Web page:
be marked as passed.
* <br/><br/>
* The default value is 1
* <br/><br/>
* This property can be written to with setMaxTestAttempts( ).
* @return The current value of the maxTestAttempts property
* @see test.util.Properties#setMaxTestAttempts
*/
public int getMaxTestAttempts( ) {
return (Integer) properties.get(“maxTestAttempts”);
}
/**
* Sets the maximum number of attempts that will be made to run a failing
test before marking the test as a failure.
* This gives a test another chance to pass and, if it does pass, the test will
be marked as passed.
* @param value The new value to configure
* @see test.util.Properties#getMaxTestAttempts
*/
public void setMaxTestAttempts(int value) {
properties.put(“maxTestAttempts”, value);
}

The example code above can permit code elsewhere in ProdTest to retrieve its value as a primitive integer without having to convert it. When setting values, it may be the caller's responsibility to ensure that the values being set are immutable and thread-safe. The object types supported in the properties system can ensure this in most cases, but for string lists, extra work may be performed on the caller's part. Instead of setting a string list property using any plain mutable list, such as ArrayList, please make an immutable copy with ImmutableList.copyOf( ) and pass that copy into the property setter. If this is not done, another thread that retrieves the string list later may not have the most up-to-date values in the string list elements.

Another example property is the property map: The property map returned by getProperties( ) can be a live view of the underlying map with visibility and mutability restrictions applied. If a getter does not exist for a property, then it may not be present in this map. If a setter does not exist for a property that does have a getter, then it will be present in this map, but it cannot have its value updated. Hidden properties are absent from this map, though getAllProperties( ) contains hidden properties. To determine which properties are read-write and which are read-only, Properties.java can include static getters that return those property name sets. A properties user interface can use that information for mutability decorations, among other things.

Another example property is Read-Only Property Map: The property map returned by getAllProperties( ) can return an unmodifiable view of the property map, which includes hidden properties. This map may not be as expensive to work with as the map returned from getProperties( ), but it cannot be written to. To determine which properties are read-write and which are read-only, Properties.java includes static getters that return those property name sets. A properties user interface can use that information for mutability decorations, among other things.

Another example property is Property Reference Substitution: Strings that contain property references within them can have those property references substituted with their currently configured values with an example substitute( ) method. Such a method may be utilized for special cases as it is far more efficient to call a property's getter than it is to call the substitute( ) method. Property references can use the same syntax that they do in the property, *.properties, and users.xml files. As an example, calling substitute( ) with the “Hello, ${instance} on ${environment}” string replaces ${instance} with the name of the current instance and ${environment} with the name of the current environment. If the current configuration is NA1 on the qatest environment, then the string returned from substitute( ) would be “Hello, NA1 on QATEST”. Note that the upper-case forms of the environment and instance names can be used in this example because those are the enum value names.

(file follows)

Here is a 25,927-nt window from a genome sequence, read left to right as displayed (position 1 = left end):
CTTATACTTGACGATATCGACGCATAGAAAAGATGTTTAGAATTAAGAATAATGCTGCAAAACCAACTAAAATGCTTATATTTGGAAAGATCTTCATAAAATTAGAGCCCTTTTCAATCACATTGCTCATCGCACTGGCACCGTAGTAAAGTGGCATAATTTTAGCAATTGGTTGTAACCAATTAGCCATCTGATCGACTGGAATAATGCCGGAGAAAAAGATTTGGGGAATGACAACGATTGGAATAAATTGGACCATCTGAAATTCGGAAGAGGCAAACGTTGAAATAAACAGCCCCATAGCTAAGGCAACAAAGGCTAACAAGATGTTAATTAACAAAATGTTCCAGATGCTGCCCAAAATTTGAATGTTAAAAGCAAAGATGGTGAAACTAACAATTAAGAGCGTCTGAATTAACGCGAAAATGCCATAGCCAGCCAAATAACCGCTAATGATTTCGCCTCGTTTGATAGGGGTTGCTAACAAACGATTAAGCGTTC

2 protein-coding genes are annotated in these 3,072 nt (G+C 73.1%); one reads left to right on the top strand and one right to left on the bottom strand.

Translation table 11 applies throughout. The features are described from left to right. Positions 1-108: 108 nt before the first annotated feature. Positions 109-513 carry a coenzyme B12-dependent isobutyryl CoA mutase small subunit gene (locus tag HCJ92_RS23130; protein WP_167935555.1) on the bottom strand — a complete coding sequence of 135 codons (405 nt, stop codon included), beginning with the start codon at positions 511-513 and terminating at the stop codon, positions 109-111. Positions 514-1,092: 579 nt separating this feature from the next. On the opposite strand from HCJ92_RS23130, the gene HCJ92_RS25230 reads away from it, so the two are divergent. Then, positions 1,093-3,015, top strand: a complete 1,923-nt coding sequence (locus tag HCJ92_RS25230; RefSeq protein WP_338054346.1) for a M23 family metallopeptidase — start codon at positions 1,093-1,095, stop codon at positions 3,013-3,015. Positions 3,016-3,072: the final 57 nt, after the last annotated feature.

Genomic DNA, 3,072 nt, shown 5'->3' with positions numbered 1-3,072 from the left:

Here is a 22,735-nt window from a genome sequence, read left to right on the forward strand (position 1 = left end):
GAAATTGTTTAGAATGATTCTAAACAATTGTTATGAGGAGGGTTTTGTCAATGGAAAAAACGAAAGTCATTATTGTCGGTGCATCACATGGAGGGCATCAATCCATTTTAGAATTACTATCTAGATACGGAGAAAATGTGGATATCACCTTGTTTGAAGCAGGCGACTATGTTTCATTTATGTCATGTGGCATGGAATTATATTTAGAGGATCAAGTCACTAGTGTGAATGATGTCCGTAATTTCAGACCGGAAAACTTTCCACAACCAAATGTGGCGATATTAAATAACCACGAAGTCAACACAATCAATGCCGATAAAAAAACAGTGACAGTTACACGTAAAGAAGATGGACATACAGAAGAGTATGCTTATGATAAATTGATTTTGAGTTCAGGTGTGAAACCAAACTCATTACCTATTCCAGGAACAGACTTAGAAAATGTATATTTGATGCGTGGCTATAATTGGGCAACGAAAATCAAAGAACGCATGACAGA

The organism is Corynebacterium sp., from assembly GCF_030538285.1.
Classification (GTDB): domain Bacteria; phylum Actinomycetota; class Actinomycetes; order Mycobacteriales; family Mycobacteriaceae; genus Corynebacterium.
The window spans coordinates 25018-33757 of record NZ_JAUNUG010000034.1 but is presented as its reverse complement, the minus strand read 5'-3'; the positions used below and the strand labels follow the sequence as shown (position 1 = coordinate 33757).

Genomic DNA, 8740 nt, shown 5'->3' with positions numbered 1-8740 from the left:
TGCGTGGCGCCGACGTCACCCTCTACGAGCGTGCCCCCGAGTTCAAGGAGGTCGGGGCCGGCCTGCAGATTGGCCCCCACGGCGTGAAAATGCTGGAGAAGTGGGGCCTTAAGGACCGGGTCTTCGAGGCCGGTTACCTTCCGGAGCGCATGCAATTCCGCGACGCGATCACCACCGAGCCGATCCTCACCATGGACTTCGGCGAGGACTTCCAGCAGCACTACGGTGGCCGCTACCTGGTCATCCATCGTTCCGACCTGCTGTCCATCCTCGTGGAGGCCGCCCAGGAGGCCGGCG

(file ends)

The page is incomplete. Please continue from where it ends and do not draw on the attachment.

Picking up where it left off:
The strings from the property files and command line arguments may no longer be around by the time that substitute( ) can be called, so substitute( ) uses toString( ) on the strongly typed property value to convert it into a string. As a result, it may be best to refer to string or primitive properties in property references in substitute( ). Calling substitute( ) with a string list property reference, as an example, will substitute that property reference with the comma separated list of elements enclosed in square brackets, which might not be what the caller wants.

As a way to determine where some test cases execute, InstanceRef enum values can be referred to in @OnlyTheseInstances and @SkipInstances class or method level annotations. The property-definitions.xml file drives which enum values are generated in InstanceRef, and the properties that can be put into InstanceRef are those that have their instanceRef attribute set to true. Different property data types may be handled in their own unique ways when put into InstanceRef, as discussed in the general data types below.

One example general data type is Enum: An InstanceRef enum value may be created for every enum value in the property's enum data type. The InstanceRef enum value name can be a concatenation of the property name, an underscore character, and an enum value in the property's enum. As an example, if the “instance” property has instanceRef set to true, then every instance will have its own InstanceRef enum value. A more concrete example is InstanceRef.INSTANCE_NA1, which is applicable when the instance from Globals.get( ).getInstance( ) is Instance.NA1.